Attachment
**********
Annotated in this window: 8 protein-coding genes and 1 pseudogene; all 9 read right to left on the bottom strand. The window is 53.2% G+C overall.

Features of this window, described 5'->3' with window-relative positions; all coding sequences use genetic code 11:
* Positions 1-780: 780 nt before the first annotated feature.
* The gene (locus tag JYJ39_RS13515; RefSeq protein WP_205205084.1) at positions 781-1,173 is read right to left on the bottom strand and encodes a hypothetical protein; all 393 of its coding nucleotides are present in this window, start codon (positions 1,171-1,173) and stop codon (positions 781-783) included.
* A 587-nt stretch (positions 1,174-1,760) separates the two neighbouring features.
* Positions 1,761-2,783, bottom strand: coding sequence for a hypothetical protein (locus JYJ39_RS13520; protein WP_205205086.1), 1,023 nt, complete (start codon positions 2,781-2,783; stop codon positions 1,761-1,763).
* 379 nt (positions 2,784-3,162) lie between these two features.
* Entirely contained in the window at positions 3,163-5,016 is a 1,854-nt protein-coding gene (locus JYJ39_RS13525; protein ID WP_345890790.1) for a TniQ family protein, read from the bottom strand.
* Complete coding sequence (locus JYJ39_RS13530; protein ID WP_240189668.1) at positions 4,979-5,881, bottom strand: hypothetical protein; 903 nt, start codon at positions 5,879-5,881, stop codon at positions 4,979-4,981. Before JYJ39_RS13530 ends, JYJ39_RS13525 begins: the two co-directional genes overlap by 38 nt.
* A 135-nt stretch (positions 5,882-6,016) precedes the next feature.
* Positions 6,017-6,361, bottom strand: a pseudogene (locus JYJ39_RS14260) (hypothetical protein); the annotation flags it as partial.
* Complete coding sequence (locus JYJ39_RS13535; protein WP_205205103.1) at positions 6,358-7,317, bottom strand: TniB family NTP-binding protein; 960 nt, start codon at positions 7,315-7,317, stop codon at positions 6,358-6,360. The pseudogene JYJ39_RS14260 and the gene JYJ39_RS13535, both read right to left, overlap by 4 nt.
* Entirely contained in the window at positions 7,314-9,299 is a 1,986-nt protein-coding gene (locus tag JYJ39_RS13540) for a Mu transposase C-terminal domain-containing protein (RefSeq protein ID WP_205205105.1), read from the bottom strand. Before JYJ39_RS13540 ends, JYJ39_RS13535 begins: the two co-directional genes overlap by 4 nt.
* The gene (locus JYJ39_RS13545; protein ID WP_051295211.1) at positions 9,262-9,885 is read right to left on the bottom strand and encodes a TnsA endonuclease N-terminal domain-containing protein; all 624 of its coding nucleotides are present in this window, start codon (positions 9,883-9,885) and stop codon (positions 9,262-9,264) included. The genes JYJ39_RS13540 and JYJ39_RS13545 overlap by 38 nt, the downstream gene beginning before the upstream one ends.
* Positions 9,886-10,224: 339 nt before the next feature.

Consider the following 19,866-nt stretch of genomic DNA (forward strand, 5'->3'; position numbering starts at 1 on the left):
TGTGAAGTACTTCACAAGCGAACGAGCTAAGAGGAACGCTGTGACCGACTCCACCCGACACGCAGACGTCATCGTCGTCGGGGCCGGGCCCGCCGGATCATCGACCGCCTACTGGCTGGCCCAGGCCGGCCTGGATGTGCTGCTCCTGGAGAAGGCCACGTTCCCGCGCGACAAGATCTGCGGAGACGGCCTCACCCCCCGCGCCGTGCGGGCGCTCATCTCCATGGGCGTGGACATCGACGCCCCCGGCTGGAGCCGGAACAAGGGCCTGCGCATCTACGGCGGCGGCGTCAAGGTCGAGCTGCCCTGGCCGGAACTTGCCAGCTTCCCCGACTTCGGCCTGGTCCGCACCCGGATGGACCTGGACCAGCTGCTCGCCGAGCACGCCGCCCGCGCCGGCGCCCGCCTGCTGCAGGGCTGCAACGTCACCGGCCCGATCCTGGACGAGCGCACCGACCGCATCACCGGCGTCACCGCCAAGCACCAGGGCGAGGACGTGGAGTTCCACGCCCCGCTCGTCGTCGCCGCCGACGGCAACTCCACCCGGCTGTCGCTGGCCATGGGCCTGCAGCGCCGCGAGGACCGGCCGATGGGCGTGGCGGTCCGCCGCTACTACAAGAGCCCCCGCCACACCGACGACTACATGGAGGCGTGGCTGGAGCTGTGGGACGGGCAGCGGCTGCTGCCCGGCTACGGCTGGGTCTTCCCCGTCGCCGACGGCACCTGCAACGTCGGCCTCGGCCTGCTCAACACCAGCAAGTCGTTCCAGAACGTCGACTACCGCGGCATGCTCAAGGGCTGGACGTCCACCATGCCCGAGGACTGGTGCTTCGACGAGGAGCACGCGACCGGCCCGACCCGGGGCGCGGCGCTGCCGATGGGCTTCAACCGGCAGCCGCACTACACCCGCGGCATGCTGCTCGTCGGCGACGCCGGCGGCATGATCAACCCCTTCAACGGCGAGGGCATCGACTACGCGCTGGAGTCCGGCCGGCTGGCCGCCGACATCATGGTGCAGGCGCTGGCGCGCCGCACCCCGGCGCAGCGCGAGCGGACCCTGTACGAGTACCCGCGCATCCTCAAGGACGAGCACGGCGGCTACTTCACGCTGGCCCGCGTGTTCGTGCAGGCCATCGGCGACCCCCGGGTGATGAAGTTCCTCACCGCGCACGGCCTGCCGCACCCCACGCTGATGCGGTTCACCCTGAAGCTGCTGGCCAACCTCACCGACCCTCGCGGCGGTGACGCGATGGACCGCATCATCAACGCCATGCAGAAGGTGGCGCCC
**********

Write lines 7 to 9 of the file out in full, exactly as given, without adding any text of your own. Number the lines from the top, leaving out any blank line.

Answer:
* 379 nt (positions 2,784-3,162) lie between these two features.
* Entirely contained in the window at positions 3,163-5,016 is a 1,854-nt protein-coding gene (locus JYJ39_RS13525; protein ID WP_345890790.1) for a TniQ family protein, read from the bottom strand.
* Complete coding sequence (locus JYJ39_RS13530; protein ID WP_240189668.1) at positions 4,979-5,881, bottom strand: hypothetical protein; 903 nt, start codon at positions 5,879-5,881, stop codon at positions 4,979-4,981. Before JYJ39_RS13530 ends, JYJ39_RS13525 begins: the two co-directional genes overlap by 38 nt.